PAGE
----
Loading the player...

What is a 'Shareholder'

A shareholder is any person, company or other institution that owns at least one share of a company’s stock. Because shareholders are a company's owners, they reap the benefits of the company's successes in the form of increased stock valuation. If the company does poorly, however, shareholders can lose money if the price of its stock declines.

BREAKING DOWN 'Shareholder'

Unlike the owners of sole proprietorships or partnerships, corporate shareholders are not personally liable for the company's debts and other financial obligations. This means that if the company goes under, its creditors cannot demand payment from shareholders like they could from the owners of privately held entities.

Also unlike the leadership of other business types, companies with shareholders rely on a board of directors and executive management to run things — meaning the actual owners, the shareholders, don't have much say in the day-to-day operation of the business.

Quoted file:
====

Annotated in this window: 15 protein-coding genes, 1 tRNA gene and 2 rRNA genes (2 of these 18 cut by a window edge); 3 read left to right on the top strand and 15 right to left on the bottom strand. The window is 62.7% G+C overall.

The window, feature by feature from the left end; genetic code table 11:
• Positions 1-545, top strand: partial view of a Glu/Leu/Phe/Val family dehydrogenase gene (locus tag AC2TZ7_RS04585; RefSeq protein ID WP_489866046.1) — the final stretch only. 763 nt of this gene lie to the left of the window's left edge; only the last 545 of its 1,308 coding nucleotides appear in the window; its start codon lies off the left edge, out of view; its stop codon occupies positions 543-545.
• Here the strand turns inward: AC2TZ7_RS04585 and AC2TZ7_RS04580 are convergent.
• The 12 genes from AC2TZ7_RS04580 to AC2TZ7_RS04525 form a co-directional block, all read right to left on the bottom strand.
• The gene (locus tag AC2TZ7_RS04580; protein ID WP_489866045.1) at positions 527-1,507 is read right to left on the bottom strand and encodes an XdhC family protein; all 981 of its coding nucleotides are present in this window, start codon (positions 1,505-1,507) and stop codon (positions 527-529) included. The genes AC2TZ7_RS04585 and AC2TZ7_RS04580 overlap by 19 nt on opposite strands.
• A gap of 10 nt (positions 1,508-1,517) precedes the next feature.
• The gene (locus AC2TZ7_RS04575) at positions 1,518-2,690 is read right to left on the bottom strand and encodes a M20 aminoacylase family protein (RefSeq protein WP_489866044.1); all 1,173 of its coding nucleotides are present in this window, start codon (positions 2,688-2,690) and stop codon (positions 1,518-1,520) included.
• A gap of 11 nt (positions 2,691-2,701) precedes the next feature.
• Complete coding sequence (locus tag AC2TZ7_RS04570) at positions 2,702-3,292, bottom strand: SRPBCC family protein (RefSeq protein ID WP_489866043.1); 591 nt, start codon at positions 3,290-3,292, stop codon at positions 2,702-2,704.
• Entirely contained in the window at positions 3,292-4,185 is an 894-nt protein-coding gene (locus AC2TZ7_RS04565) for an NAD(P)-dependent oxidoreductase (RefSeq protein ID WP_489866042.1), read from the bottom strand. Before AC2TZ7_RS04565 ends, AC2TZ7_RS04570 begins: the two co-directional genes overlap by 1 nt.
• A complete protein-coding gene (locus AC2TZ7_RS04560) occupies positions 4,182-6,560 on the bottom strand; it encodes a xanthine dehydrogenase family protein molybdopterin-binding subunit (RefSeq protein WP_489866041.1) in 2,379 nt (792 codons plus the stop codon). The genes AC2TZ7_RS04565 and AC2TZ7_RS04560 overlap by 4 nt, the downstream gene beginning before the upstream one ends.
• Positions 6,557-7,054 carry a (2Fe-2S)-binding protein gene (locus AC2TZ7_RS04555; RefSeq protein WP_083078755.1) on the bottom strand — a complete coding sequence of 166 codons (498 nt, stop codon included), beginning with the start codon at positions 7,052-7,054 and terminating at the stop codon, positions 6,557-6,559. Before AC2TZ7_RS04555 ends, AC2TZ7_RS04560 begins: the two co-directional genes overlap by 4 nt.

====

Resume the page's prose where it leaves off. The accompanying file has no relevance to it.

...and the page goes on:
A shareholder may also be referred to as a stockholder.

Shareholder Rights

Though they are not involved in most decisions, shareholders do have rights, which are defined in the corporation's charter and bylaws. Shareholders have a right to inspect the company's books and records or sue the corporation for misdeeds of the directors and officers, for example. Common shareholders are also entitled to vote on major corporate matters, such as who sits on the board of directors and whether a proposed merger should go through. Most importantly, in the event that a company liquidates its assets as a result of bankruptcy or dissolution, its shareholders have a right to a proportionate allocation of the proceeds. However, creditors, bondholders and preferred stockholders have precedence over common stockholders in a liquidation. Shareholders also have a right to receive a portion of any dividends the company declares.